A week ago I pointed to a controversy about the rate of growth of human cranial capacities over the past few million years. I asserted that the rate of growth was gradual, with no major discontinuity. Over at Genetic Inference Luke Jostins' has done a more formal analysis.
The model shows a definite speed-up of brain size increase recently, and fits the data significantly better than a simple trend line (F(1,90) = 15.8, p < 10^-5). I estimate that the speed-up occured 252kya, and can say with 95% confidence that it lies between 203 and 377 kya. This result is pretty robust to exactly what model we use; I also tried using a model where brain size grew exponentially with time, and this gave a similar break-point: 250kya, with a 95% interval of 167-402 kya (see this graph).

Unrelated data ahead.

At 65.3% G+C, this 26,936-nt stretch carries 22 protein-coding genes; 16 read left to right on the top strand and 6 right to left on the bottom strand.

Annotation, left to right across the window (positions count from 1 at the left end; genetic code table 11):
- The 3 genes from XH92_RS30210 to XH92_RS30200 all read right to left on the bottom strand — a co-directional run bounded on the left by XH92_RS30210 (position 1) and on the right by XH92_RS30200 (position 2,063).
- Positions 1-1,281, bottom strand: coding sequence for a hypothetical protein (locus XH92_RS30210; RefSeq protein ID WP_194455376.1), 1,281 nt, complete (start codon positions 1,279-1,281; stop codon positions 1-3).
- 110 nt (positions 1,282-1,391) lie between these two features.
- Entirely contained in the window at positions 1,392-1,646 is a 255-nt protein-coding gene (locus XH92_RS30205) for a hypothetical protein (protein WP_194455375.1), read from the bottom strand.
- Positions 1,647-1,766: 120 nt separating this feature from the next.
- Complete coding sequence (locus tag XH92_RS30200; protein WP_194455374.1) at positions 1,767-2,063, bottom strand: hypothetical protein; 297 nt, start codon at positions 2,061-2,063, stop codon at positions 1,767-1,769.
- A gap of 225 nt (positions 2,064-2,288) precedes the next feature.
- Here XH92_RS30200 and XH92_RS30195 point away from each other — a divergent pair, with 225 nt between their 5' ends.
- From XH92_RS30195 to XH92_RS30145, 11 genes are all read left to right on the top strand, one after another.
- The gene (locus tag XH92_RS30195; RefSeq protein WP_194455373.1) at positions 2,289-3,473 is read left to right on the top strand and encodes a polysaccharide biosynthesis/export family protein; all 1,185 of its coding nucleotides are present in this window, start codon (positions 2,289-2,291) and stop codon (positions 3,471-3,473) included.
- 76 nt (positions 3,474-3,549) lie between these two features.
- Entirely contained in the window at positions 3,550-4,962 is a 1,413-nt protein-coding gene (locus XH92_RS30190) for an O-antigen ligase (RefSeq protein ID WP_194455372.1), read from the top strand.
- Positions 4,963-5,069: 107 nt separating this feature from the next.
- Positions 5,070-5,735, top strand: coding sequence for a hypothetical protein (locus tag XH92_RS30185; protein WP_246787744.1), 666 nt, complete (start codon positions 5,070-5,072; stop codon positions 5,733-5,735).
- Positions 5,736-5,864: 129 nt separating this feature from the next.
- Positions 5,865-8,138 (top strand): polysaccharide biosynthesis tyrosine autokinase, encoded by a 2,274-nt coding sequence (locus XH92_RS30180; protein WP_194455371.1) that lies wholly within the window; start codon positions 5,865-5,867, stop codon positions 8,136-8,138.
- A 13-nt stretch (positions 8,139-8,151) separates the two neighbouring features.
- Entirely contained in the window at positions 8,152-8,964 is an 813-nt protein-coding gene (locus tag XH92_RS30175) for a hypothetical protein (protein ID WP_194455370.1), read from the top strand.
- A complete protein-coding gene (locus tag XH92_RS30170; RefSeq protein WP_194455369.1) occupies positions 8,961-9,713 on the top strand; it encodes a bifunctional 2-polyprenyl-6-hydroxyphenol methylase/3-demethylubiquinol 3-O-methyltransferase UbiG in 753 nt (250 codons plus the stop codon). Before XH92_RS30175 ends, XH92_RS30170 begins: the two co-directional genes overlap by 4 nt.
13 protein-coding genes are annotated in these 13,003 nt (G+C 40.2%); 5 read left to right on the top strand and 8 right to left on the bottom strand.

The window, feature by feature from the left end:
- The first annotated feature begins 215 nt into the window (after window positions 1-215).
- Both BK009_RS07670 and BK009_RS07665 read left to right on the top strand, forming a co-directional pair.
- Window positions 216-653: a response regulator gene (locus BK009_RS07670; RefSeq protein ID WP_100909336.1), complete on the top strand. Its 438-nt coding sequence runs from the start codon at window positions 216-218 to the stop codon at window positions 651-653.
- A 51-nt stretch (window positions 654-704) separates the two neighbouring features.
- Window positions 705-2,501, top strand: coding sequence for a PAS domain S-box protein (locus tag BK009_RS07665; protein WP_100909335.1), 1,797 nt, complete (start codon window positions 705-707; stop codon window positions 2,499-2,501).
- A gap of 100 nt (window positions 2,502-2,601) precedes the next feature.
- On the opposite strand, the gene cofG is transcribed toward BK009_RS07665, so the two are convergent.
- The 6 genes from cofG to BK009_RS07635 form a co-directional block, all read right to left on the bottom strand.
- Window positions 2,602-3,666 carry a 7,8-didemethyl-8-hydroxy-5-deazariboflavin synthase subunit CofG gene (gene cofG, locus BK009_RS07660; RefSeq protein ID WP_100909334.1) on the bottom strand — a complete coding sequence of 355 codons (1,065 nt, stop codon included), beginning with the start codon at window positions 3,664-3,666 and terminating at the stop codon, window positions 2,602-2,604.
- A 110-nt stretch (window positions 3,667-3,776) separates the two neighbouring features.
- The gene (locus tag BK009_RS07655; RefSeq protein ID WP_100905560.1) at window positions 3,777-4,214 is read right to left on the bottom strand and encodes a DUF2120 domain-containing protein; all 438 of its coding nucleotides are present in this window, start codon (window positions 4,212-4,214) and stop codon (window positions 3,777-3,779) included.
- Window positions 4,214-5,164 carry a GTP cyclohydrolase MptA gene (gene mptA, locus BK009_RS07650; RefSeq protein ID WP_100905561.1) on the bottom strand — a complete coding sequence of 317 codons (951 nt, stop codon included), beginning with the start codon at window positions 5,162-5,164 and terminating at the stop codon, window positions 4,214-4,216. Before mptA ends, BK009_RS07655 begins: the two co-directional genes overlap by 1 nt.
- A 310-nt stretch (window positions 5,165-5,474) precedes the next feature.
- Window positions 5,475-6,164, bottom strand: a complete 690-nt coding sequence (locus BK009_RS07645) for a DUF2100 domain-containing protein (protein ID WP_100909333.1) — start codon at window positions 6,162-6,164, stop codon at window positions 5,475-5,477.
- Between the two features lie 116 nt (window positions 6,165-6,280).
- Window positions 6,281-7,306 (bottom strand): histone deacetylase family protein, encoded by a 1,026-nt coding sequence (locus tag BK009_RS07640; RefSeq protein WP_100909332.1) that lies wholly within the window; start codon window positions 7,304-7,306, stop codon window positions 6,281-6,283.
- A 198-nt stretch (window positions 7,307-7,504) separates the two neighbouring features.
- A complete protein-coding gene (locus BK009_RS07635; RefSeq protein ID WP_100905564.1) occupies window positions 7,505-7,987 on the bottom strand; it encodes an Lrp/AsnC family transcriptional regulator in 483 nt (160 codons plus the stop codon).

Read the whole thing. I personally don't find an increased rate of encephalization 200-300 years ago that implausible; the emergence of behavioral modernity about 50 thousand years ago resulted in much more rapid cultural evolution than before. But perhaps John Hawks could add some context here. It may be that Neandertals are oversampled in this dataset within the last few hundred thousand years vis-a-vis other archaic H. sapiens, distorting the trend line somehow. To me it still seems that the secular trend of increase over such a long period is somewhat puzzling, especially in light of relative stasis in toolkits. It makes me almost wonder if modern humans in their present highly cultural form were almost inevitable barring extinction due to some deep evolutionary positive feedback loop which was set in motion ~2 million years ago with the emergence of the hominin lineage.